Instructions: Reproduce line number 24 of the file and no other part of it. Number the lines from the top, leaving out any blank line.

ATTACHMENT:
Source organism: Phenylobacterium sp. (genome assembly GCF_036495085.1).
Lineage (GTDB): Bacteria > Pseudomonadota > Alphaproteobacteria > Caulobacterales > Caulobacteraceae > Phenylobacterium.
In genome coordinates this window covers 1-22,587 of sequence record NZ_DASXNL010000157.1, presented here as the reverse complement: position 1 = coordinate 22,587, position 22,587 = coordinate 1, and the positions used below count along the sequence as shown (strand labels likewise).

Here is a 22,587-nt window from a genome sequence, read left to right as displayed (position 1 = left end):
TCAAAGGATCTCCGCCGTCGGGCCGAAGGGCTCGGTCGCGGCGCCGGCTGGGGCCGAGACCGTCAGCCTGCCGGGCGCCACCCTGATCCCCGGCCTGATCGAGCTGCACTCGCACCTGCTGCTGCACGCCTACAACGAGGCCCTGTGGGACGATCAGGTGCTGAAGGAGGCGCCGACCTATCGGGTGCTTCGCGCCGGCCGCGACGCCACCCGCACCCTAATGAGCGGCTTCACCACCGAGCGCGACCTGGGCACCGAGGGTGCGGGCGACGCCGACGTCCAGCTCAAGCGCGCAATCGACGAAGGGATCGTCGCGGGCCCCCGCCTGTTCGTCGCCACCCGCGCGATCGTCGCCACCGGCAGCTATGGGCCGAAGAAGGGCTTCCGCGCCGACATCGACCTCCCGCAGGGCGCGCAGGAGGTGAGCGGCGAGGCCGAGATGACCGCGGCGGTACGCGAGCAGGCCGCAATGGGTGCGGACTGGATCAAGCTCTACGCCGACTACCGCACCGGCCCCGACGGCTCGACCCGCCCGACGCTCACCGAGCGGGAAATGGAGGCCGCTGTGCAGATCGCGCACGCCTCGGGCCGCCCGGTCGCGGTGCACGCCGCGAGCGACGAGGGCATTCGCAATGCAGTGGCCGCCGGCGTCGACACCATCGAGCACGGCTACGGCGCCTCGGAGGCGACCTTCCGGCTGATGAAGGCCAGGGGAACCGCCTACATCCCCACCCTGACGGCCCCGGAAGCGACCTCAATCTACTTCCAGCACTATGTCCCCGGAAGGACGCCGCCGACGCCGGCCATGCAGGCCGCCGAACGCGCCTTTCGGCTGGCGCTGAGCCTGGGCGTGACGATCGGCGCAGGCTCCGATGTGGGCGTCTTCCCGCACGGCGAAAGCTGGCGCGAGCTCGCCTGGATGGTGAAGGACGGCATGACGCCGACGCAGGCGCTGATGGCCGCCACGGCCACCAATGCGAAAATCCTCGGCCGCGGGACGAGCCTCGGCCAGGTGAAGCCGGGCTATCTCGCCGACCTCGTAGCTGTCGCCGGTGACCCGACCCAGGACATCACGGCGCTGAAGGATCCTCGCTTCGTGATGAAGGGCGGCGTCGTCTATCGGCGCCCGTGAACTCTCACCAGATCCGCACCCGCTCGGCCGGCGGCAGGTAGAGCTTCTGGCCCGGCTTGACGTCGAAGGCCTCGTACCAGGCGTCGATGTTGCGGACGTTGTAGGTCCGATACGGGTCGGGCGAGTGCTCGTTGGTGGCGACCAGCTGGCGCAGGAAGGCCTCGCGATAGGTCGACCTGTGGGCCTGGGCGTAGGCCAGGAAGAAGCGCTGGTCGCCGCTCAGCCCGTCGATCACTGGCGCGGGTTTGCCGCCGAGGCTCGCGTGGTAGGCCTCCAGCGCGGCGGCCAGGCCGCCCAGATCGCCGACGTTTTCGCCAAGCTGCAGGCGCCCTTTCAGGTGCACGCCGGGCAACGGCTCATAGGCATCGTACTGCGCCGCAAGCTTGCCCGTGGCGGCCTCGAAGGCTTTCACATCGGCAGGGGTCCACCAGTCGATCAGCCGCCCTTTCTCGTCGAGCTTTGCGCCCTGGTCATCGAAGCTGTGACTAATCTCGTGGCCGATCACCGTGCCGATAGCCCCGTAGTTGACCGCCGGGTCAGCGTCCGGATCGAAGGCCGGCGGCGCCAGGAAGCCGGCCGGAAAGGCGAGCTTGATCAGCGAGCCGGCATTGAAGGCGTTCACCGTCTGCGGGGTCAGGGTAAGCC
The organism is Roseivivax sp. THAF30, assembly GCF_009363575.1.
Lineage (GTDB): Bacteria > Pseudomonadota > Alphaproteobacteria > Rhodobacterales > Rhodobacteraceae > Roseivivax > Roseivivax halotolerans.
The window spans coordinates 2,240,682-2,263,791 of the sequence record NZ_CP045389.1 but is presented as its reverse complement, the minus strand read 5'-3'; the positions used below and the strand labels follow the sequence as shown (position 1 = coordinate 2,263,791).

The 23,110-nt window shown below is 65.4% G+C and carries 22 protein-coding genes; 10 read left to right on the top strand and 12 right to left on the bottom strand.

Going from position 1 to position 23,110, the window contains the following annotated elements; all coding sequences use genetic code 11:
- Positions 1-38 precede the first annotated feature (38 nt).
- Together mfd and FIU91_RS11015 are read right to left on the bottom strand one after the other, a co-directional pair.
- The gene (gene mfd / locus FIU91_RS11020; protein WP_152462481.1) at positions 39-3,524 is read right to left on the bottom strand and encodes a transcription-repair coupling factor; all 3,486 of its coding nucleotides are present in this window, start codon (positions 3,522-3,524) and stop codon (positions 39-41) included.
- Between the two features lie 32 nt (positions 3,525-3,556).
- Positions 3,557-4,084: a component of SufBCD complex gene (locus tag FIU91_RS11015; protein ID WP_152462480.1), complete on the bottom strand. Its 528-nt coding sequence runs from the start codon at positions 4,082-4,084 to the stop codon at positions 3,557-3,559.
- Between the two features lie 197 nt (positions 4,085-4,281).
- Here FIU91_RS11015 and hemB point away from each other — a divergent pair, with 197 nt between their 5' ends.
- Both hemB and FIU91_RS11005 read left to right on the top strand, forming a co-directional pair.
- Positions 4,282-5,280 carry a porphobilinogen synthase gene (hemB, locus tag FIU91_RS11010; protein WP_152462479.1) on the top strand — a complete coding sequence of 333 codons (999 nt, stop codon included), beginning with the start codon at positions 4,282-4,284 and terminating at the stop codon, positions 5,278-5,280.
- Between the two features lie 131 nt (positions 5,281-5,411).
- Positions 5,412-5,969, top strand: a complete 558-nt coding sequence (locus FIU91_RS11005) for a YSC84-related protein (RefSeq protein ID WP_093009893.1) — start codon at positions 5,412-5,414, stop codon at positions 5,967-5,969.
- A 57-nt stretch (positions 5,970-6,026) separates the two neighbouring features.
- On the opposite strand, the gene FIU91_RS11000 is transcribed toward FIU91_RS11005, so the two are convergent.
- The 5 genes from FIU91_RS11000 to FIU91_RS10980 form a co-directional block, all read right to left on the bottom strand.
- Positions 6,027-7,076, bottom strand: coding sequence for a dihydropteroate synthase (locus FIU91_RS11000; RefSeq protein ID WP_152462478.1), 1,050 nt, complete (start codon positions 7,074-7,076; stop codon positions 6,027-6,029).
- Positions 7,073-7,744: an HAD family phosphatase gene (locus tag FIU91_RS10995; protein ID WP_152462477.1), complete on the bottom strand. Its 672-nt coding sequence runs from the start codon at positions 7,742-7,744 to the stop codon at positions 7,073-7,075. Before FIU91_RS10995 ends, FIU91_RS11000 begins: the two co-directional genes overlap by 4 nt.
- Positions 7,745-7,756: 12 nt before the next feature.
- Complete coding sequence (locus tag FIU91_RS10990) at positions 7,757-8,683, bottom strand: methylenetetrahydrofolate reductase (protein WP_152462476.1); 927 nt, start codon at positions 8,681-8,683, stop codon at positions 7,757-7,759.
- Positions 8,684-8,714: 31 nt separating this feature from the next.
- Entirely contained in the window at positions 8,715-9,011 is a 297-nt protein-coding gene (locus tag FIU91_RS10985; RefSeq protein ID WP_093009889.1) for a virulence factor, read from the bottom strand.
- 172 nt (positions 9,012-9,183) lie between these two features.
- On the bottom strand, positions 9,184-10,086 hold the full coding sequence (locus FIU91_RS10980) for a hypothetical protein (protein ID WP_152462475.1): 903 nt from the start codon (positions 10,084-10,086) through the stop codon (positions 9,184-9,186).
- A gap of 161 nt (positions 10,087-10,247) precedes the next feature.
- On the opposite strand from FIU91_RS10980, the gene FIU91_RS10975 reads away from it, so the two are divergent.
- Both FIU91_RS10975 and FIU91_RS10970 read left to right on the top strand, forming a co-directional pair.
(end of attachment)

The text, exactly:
- The 5 genes from FIU91_RS11000 to FIU91_RS10980 form a co-directional block, all read right to left on the bottom strand.